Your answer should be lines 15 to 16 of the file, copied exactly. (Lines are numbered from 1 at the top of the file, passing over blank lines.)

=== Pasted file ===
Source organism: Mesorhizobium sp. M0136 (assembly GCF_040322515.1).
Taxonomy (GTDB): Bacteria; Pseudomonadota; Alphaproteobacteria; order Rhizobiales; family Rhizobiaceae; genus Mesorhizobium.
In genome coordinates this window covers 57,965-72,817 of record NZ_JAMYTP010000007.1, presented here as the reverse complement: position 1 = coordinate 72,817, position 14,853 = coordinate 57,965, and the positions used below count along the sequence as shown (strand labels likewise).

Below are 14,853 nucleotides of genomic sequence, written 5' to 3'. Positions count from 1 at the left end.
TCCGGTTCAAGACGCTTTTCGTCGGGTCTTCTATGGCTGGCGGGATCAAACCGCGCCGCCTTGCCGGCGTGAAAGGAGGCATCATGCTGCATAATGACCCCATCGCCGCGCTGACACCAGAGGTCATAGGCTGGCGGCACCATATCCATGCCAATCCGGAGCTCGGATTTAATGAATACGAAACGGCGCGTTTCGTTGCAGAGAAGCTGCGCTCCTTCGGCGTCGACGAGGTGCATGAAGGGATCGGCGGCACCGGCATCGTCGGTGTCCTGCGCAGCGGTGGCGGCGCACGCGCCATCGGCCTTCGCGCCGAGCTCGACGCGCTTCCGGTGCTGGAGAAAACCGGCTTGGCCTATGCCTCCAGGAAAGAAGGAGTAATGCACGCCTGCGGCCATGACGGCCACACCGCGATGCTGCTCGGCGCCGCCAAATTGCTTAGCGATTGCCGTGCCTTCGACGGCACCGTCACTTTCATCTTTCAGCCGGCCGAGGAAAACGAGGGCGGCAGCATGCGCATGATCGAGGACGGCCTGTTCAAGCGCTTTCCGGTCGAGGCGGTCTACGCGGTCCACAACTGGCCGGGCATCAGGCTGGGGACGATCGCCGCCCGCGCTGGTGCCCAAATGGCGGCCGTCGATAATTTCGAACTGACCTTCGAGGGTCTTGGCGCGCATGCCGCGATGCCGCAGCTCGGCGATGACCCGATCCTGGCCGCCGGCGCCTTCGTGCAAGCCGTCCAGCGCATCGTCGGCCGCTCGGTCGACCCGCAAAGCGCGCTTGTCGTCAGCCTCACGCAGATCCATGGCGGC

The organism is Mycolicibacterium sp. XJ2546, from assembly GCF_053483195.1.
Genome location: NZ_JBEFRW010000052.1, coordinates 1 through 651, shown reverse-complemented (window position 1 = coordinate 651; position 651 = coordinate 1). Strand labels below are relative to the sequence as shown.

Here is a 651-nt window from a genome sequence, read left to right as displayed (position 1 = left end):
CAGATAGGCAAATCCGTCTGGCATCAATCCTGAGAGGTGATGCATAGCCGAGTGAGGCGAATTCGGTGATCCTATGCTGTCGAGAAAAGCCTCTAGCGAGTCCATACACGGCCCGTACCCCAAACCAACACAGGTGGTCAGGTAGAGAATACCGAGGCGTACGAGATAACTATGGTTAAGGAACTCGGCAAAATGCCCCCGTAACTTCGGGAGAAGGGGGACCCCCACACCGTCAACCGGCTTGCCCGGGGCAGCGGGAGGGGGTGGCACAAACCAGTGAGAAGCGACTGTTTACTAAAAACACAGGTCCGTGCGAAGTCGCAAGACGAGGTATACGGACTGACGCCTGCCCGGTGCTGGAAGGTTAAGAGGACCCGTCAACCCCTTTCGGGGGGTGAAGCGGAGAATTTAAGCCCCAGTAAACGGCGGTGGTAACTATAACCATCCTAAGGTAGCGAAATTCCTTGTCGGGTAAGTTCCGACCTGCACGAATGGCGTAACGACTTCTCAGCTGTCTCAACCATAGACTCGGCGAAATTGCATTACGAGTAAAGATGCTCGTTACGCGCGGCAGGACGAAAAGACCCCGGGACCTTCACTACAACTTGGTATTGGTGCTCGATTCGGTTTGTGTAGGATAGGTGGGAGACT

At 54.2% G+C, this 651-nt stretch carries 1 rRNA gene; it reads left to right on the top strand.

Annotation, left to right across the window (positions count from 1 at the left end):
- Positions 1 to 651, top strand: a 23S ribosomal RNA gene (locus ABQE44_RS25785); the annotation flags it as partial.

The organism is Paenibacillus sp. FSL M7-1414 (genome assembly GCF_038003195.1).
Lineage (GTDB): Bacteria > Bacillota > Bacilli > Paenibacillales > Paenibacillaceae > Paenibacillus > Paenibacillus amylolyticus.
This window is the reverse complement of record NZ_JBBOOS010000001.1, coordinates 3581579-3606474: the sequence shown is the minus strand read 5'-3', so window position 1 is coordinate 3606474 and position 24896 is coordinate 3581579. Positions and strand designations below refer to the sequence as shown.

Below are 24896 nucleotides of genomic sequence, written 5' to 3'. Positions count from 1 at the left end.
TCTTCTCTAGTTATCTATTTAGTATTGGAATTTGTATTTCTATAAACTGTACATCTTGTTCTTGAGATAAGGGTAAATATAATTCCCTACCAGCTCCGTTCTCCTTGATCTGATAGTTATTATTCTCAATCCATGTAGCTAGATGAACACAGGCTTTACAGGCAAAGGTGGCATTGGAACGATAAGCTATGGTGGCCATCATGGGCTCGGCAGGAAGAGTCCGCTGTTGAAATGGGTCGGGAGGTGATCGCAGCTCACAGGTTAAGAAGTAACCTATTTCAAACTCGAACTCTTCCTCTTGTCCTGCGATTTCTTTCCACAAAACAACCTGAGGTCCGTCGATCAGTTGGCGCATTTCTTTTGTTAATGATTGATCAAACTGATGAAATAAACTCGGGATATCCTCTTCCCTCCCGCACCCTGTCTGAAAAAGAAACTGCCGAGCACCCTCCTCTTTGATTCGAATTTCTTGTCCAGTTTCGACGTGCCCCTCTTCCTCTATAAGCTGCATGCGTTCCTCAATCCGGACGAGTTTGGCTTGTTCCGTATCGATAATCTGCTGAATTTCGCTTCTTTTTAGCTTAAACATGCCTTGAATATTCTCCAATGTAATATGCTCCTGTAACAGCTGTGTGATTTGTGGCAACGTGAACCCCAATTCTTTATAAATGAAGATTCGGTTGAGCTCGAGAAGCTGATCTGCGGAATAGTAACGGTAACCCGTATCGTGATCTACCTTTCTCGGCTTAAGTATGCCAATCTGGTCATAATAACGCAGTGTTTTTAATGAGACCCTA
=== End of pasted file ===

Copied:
This window is the reverse complement of record NZ_JBBOOS010000001.1, coordinates 3581579-3606474: the sequence shown is the minus strand read 5'-3', so window position 1 is coordinate 3606474 and position 24896 is coordinate 3581579. Positions and strand designations below refer to the sequence as shown.

Below are 24896 nucleotides of genomic sequence, written 5' to 3'. Positions count from 1 at the left end.